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The New Zealand Festival of the Arts 2020 programme was launched in November and for the first time, the programme announcement was audio described, alongside New Zealand Sign Language interpretation.

Marnie Karmelita, Creative Director, launches the Writers ProgrammeThese are just a couple of new ways we are making our Festival and the programme more accessible in 2020. They may seem like small steps but taken together, it feels like we are continually making headway to improve access.

Of course, the ultimate creative vision is to curate arts experiences and events by Deaf and disabled artists within the context of the full programme of the Festival; multiple artistic voices representing the diversity of our community.

In my role as Creative Director, I am fortunate to travel to festivals around the world to experience the work of artists who are new to me or catch up on the current practice of artists I’m familiar with. It’s so exciting to see some of the performance being created around the world by Deaf and disabled artists.

Mind-bending and heartwarming performances

In 2019, I saw some mind-bending and heartwarming performances from artists and companies I would love to bring to audiences here in Wellington and New Zealand in the future, including Australian company Back to Back Theatre, whose site-specific production of Small Metal Objects featured in the 2016 Festival.

Claire Cunningham in "Thank you very much"Their most recent performance The Shadow Whose Prey the Hunter Becomes premiered at the Melbourne Festival last year. It follows the format of a public meeting involving five activists with intellectual disabilities, who offer a frank and open conversation about a history and future we find difficult to face.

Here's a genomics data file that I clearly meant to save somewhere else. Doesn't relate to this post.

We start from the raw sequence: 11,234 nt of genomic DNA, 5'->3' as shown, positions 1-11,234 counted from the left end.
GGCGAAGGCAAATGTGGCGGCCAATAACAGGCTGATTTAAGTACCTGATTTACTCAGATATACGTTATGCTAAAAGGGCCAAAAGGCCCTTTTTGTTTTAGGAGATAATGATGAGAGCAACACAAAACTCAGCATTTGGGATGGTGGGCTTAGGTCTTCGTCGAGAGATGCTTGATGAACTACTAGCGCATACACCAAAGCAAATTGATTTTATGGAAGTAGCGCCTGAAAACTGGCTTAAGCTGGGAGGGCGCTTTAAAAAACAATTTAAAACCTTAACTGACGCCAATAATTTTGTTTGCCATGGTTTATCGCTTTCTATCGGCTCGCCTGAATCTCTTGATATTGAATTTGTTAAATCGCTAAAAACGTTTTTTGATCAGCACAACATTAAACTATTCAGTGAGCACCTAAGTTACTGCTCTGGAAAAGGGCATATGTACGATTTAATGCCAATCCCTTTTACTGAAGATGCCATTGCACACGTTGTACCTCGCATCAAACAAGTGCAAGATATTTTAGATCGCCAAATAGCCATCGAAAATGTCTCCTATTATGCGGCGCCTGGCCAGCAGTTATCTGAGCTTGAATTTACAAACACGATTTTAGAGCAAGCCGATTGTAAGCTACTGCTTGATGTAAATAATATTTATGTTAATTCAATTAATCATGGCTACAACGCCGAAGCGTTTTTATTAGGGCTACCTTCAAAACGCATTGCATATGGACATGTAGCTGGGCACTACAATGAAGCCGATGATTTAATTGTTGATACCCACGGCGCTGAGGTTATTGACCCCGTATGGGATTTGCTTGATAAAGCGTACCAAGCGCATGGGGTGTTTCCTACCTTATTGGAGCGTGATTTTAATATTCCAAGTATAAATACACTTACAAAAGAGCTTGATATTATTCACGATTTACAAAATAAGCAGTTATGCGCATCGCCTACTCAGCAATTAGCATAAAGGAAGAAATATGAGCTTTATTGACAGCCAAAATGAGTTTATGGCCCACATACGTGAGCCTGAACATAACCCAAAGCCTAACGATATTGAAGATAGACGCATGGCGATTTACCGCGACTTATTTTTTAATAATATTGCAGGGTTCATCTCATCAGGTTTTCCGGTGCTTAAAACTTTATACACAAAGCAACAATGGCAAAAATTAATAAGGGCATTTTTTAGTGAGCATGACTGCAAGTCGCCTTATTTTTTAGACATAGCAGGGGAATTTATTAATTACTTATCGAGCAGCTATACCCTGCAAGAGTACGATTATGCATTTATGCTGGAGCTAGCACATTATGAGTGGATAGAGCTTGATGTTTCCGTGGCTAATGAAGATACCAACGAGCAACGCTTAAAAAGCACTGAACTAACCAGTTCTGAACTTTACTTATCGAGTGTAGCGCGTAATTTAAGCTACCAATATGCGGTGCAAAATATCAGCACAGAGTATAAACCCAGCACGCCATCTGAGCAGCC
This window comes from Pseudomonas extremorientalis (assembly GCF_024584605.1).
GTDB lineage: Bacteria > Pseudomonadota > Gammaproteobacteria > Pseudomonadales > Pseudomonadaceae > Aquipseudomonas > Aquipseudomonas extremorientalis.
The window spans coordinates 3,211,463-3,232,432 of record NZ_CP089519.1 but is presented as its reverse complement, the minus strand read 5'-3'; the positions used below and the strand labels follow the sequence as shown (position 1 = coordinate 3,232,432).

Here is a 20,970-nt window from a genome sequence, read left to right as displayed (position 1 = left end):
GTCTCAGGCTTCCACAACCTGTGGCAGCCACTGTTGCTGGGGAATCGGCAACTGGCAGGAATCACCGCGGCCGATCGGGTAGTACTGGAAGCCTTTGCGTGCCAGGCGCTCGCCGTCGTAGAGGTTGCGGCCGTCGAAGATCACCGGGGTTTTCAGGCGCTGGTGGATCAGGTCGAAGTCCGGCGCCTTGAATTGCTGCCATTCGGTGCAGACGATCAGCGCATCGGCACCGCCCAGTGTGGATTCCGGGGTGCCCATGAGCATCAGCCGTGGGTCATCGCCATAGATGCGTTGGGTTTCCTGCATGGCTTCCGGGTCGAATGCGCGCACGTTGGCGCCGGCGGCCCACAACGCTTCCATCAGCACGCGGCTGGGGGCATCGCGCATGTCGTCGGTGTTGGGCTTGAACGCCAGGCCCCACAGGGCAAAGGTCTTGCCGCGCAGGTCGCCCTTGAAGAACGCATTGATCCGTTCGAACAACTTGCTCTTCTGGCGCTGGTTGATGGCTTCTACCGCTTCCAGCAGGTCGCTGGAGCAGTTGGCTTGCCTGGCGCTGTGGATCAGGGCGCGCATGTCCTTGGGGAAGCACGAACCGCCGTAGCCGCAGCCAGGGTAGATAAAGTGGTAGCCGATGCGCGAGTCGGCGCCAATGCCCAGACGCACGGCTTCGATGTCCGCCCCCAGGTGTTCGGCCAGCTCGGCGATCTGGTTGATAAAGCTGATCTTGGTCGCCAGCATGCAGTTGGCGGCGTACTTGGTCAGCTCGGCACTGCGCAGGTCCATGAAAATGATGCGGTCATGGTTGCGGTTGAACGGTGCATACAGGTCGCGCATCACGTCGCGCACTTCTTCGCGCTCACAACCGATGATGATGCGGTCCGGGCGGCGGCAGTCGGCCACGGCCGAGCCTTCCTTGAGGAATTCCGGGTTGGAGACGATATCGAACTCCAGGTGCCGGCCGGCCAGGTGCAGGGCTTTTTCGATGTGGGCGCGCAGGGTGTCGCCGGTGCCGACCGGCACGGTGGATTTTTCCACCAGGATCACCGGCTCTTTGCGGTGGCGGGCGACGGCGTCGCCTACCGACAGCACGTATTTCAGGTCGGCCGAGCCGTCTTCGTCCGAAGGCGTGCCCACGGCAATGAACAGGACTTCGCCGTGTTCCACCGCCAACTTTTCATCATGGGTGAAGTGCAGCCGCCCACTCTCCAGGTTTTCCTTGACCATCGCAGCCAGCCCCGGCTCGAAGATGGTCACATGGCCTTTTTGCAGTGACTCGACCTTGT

I fell for the inimitable Claire Cunningham from Scotland, who mined her own obsession and identification with Elvis Presley in Thank You Very Much. With this show, she brings an international company of leading disabled performers into the competitive world of tribute artists to explore impersonation, acceptance, and the challenge and wonder of being yourself.

For us here in 2020, I’m thrilled to see Australia’s Jana Castillo as part of the Borderline Arts Ensemble in the Festival-commissioned dance theatre work Strasbourg 1518, which explores the mania of protest movements through the historical lens of a dancing plague that took hold of the city. Jana, who has a movement disorder, is an extraordinary dancer – winner of the 2018 Australian Dance Award for Outstanding Performance by a Female Performer – and an advocate for disability in the dance industry.

Impact of the arts on mental and physical wellbeing

Interestingly, as is so often the case, music, song and movement help her to overcome her symptoms, reminding us of the extraordinary impact of the arts on mental and physical wellbeing.

Into the Open publicity imageAs always, it is so difficult to single out one or two performances from our Festival programme, but I have attempted to hand-pick my top three accessible events.

  • Into the Open: This programme of moving-image artworks will be projected large-scale along the waterfront every night of the Festival from dusk. Audio descriptions for each of the artworks, which will change on a weekly basis across the Festival, will be available on the Festival’s website:Access for people who are Deaf    Access for people who are blind or partially sighted
  • Lou Reed Drones: For people who are visually impaired or hard of hearing, this mesmeric sound installation by Lou Reed’s long-time guitar technician Stewart Hurwood places Reed’s guitars in feedback mode to create tones and vibrations that have been described as both a “beautiful siren-song and … ugly, as the guitars scream and growl” (The Argus UK). For more info
  • FLEXN: Each performance by this Brooklyn-based flex crew – characterised by pausing, snapping, gliding, bone breaking, hat tricks, animation and contortion – is accompanied by a 20-minute public conversation that will be NZSL interpreted. This powerful work combines the personal and the political. It was created in the era of unrest following the rulings on the murders of Michael Brown in Ferguson, Missouri, and Eric Garner in New York City. For more info  

Please visit our website for all the details of our accessibility and inclusion programme. Also feel free to call or email us (E: access@festival.co.nz T: 04 473 0149 Text and cellphone: 021 0292 1959).

I would like to acknowledge our incredible Accessibility, Community and Engagement team of Emma Deakin and Ruby Eade, who have been working tirelessly to bring together these initiatives and are available to assist you in any way.

See you at the Festival!

 

Making the New Zealand Festival more accessible

 
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